IEA releases world energy outlook

by William Yeatman on October 26, 2004

in Blog

The latest edition of the International Energy Agencys World Energy Outlook, released in Paris on October 26, predicts that in the absence of changed policies or accelerated use of new technology world energy demand will increase by 59 percent from now to 2030.  About 85 percent of that increase will be supplied by fossil fuels, and two-thirds of the new demand will come from the developing world, especially India and China.

Nuclear power use will decline in Europe but increase in Asia.  While renewable usage will triple, it will still only account for 6 percent of world electricity production in 2030.

These trends are, however, not unalterable. Our analysis shows that more vigorous government action could steer the world onto a markedly different energy path, said Claude Mandil, the agencys Executive Director. The Oulook suggests that world energy demand can be 10% lower and carbon-dioxide emissions 16% lower in an Alternative Policy Scenario. 

In this scenario, the worlds reliance on Middle East oil and gas are also much reduced.  The scenario depends on more efficient use of energy in vehicles, electric appliances, lighting and industry, which accounts for more than half of the reduction in emissions.  The rest is accounted for by a shift in the power generation fuel mix towards renewables and nuclear power.  Yet, even in this alternative scenario, said Mandil, energy imports and emissions would still be higher in 2030 than today and would still be growing.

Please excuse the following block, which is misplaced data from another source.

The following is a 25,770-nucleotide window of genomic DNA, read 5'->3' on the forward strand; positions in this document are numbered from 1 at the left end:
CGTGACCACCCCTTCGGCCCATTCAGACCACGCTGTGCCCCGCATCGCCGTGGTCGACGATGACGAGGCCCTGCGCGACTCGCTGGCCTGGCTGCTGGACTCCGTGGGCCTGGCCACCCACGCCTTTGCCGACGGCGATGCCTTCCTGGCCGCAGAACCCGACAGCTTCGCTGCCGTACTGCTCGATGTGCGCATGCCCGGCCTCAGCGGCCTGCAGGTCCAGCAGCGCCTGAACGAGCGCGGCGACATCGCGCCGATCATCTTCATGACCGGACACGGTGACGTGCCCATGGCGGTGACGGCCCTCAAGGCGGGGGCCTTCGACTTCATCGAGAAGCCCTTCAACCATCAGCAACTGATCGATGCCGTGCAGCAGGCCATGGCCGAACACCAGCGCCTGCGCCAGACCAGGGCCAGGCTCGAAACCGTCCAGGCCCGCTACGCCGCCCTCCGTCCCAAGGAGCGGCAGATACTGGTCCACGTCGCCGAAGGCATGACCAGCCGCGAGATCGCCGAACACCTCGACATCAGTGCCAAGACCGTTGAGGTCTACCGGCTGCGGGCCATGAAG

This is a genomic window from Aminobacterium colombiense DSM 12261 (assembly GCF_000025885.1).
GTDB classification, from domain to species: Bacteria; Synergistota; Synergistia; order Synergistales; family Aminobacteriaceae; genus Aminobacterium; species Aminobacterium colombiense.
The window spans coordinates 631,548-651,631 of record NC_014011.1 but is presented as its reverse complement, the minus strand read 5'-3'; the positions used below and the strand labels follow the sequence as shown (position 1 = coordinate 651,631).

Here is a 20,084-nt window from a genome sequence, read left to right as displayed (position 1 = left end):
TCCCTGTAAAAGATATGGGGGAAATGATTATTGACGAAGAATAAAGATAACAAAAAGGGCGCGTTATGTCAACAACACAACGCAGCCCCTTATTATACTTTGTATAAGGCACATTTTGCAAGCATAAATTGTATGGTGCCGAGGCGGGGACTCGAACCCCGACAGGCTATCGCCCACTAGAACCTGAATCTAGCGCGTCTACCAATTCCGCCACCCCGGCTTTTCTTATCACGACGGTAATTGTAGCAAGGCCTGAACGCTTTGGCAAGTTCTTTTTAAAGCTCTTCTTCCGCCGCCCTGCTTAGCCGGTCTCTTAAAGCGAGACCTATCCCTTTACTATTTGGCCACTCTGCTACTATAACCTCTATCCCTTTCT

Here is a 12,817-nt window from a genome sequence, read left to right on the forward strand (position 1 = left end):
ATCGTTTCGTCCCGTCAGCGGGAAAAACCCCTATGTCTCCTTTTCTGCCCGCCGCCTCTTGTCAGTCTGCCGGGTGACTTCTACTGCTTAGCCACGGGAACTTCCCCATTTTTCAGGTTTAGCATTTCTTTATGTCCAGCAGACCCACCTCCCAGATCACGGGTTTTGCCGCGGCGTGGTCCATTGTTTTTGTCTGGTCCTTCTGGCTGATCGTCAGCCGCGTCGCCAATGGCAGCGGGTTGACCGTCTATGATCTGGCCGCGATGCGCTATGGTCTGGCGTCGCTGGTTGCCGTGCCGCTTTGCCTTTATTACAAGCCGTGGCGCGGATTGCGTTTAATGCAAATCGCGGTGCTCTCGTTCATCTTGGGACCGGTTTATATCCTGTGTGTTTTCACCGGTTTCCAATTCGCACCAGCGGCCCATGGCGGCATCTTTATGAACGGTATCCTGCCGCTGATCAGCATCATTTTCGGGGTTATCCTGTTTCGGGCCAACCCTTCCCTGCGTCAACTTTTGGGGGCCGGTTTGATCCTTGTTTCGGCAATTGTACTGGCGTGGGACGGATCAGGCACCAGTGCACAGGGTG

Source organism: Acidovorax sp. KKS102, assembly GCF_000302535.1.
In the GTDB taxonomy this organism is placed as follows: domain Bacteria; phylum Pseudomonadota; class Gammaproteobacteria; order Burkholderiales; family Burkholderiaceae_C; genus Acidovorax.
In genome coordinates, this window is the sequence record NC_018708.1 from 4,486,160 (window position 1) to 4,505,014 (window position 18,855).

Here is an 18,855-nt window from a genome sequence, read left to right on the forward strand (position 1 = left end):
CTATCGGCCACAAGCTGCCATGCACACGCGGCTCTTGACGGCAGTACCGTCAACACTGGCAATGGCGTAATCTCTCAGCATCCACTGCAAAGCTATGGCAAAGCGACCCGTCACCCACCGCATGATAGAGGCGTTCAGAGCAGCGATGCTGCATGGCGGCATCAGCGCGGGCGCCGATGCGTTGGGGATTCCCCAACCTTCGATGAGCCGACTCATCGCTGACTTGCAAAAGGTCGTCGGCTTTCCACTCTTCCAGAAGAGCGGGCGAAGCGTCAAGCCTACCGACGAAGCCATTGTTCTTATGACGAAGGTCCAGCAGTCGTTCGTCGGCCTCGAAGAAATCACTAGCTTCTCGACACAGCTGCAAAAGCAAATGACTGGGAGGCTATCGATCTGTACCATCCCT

What this analysis shows very clearly, he added, is that achieving a truly sustainable energy system will depend on technological breakthroughs that radically alter how we produce and use energy.  Mandil called on governments to take the lead in accelerating the development and deployment of new technologies that allow us to meet our growing energy needs without compromising our energy security and the environment.  (IEA Press Release, Oct. 26)

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